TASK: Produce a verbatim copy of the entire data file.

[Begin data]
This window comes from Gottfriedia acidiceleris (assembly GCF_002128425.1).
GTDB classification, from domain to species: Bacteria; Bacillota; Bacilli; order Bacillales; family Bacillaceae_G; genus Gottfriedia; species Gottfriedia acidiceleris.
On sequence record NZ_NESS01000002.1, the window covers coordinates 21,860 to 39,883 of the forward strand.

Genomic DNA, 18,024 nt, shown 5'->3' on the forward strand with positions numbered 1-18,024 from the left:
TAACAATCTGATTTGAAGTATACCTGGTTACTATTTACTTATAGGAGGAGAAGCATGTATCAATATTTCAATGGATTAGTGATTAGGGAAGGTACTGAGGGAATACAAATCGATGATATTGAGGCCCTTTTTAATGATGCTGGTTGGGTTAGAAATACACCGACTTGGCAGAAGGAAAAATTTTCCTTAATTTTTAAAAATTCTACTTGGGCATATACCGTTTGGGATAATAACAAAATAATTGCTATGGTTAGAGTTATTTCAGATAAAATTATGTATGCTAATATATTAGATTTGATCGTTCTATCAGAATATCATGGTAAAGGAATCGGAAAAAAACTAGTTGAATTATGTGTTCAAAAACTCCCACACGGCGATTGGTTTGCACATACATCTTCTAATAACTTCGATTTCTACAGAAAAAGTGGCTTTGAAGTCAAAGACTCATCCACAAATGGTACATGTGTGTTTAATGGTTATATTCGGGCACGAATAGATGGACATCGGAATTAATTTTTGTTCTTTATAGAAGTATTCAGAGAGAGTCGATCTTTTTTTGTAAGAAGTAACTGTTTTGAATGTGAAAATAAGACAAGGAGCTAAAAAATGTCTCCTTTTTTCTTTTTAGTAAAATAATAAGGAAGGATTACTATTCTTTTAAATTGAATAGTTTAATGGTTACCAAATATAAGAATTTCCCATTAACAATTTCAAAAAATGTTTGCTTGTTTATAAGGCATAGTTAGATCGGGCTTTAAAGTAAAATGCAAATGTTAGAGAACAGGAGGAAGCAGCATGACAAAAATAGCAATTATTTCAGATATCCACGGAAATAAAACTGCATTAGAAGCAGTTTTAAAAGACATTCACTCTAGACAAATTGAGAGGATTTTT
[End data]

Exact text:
This window comes from Gottfriedia acidiceleris (assembly GCF_002128425.1).
GTDB classification, from domain to species: Bacteria; Bacillota; Bacilli; order Bacillales; family Bacillaceae_G; genus Gottfriedia; species Gottfriedia acidiceleris.
On sequence record NZ_NESS01000002.1, the window covers coordinates 21,860 to 39,883 of the forward strand.

Genomic DNA, 18,024 nt, shown 5'->3' on the forward strand with positions numbered 1-18,024 from the left:
TAACAATCTGATTTGAAGTATACCTGGTTACTATTTACTTATAGGAGGAGAAGCATGTATCAATATTTCAATGGATTAGTGATTAGGGAAGGTACTGAGGGAATACAAATCGATGATATTGAGGCCCTTTTTAATGATGCTGGTTGGGTTAGAAATACACCGACTTGGCAGAAGGAAAAATTTTCCTTAATTTTTAAAAATTCTACTTGGGCATATACCGTTTGGGATAATAACAAAATAATTGCTATGGTTAGAGTTATTTCAGATAAAATTATGTATGCTAATATATTAGATTTGATCGTTCTATCAGAATATCATGGTAAAGGAATCGGAAAAAAACTAGTTGAATTATGTGTTCAAAAACTCCCACACGGCGATTGGTTTGCACATACATCTTCTAATAACTTCGATTTCTACAGAAAAAGTGGCTTTGAAGTCAAAGACTCATCCACAAATGGTACATGTGTGTTTAATGGTTATATTCGGGCACGAATAGATGGACATCGGAATTAATTTTTGTTCTTTATAGAAGTATTCAGAGAGAGTCGATCTTTTTTTGTAAGAAGTAACTGTTTTGAATGTGAAAATAAGACAAGGAGCTAAAAAATGTCTCCTTTTTTCTTTTTAGTAAAATAATAAGGAAGGATTACTATTCTTTTAAATTGAATAGTTTAATGGTTACCAAATATAAGAATTTCCCATTAACAATTTCAAAAAATGTTTGCTTGTTTATAAGGCATAGTTAGATCGGGCTTTAAAGTAAAATGCAAATGTTAGAGAACAGGAGGAAGCAGCATGACAAAAATAGCAATTATTTCAGATATCCACGGAAATAAAACTGCATTAGAAGCAGTTTTAAAAGACATTCACTCTAGACAAATTGAGAGGATTTTT